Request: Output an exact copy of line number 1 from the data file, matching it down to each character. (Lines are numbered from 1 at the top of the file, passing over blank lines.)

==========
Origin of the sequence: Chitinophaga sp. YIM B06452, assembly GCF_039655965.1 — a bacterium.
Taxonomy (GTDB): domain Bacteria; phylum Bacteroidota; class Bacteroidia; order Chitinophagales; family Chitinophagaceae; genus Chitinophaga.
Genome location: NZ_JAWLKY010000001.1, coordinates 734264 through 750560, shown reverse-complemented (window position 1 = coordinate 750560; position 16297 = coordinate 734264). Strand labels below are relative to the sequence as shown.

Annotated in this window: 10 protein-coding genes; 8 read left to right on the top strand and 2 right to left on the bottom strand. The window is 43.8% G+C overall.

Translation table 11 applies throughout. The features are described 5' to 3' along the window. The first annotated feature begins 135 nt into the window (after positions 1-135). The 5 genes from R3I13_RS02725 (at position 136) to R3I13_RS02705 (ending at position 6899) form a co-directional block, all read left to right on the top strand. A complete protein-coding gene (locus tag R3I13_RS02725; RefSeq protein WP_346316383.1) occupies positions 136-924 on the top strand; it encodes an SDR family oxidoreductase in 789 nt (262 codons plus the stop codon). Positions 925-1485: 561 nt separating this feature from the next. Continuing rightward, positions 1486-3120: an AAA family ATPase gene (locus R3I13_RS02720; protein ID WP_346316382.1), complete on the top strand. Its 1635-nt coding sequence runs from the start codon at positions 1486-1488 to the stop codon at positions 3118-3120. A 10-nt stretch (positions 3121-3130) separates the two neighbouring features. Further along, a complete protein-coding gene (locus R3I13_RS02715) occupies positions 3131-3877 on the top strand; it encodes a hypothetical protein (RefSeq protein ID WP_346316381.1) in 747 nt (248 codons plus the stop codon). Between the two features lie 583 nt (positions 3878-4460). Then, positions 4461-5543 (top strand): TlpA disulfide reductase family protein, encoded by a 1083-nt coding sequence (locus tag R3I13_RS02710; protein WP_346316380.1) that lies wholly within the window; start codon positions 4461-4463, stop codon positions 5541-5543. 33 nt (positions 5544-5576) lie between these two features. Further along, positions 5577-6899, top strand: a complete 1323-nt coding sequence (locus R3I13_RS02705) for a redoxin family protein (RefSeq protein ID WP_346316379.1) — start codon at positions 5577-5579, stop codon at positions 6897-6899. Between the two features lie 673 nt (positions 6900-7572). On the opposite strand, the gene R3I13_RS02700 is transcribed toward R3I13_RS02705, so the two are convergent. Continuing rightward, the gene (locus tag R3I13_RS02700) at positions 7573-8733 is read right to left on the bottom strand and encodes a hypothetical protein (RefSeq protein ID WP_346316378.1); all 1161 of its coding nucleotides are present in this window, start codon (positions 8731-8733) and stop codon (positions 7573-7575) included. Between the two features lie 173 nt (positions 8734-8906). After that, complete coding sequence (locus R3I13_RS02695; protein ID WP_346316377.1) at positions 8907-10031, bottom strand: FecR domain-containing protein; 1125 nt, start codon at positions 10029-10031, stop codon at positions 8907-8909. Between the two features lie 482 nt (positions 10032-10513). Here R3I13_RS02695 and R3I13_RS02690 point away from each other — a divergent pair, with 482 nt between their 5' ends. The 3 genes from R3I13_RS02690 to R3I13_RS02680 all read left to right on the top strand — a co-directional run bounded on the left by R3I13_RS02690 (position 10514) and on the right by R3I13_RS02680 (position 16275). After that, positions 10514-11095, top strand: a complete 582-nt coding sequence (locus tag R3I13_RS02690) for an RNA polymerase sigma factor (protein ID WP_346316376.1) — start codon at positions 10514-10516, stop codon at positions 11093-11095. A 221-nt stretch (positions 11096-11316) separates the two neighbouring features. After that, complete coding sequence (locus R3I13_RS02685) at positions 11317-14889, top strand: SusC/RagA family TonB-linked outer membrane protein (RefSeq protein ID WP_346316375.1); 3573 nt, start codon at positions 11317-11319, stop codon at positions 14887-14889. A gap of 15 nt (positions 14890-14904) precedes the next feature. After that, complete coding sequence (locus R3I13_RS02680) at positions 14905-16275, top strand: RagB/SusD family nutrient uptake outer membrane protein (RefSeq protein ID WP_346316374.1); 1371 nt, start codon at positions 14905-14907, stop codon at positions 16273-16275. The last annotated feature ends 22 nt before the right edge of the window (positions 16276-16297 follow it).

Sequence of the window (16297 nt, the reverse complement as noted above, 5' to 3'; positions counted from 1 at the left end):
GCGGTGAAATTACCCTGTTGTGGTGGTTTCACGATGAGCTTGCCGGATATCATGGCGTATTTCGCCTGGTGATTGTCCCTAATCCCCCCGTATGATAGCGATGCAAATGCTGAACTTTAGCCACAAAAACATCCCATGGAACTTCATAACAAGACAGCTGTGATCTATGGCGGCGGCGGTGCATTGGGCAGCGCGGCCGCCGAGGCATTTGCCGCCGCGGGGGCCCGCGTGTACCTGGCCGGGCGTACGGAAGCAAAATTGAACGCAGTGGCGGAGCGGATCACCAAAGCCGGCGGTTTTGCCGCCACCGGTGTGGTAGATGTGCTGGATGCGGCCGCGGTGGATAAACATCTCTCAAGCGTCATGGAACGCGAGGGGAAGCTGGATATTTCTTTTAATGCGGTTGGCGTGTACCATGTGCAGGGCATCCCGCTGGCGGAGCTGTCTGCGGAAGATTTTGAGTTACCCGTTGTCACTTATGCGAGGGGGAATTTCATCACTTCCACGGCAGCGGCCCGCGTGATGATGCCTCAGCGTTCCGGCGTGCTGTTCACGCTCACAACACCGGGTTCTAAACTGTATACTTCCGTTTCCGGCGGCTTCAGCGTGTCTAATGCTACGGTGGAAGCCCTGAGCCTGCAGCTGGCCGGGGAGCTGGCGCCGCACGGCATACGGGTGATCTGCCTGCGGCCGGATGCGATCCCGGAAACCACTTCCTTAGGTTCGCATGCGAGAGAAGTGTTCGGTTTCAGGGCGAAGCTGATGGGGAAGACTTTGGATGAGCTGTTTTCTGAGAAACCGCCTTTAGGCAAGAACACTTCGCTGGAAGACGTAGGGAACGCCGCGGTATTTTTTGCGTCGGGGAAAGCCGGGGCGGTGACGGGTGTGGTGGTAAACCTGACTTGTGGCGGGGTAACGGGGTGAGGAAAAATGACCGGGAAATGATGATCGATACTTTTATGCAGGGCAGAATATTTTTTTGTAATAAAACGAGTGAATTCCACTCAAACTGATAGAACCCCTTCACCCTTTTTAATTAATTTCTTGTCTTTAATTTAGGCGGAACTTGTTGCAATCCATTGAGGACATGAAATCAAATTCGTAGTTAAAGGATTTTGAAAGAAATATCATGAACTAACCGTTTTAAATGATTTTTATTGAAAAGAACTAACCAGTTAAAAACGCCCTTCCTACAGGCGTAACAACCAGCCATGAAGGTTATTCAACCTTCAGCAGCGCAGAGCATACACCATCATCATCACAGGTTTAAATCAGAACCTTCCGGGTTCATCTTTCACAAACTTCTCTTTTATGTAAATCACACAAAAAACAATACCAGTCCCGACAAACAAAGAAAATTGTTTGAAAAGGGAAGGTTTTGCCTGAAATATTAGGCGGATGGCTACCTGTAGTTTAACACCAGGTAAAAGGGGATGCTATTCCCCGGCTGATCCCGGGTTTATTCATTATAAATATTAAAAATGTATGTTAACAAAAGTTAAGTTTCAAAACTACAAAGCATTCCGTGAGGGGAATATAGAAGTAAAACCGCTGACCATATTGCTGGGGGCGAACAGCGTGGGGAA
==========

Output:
Origin of the sequence: Chitinophaga sp. YIM B06452, assembly GCF_039655965.1 — a bacterium.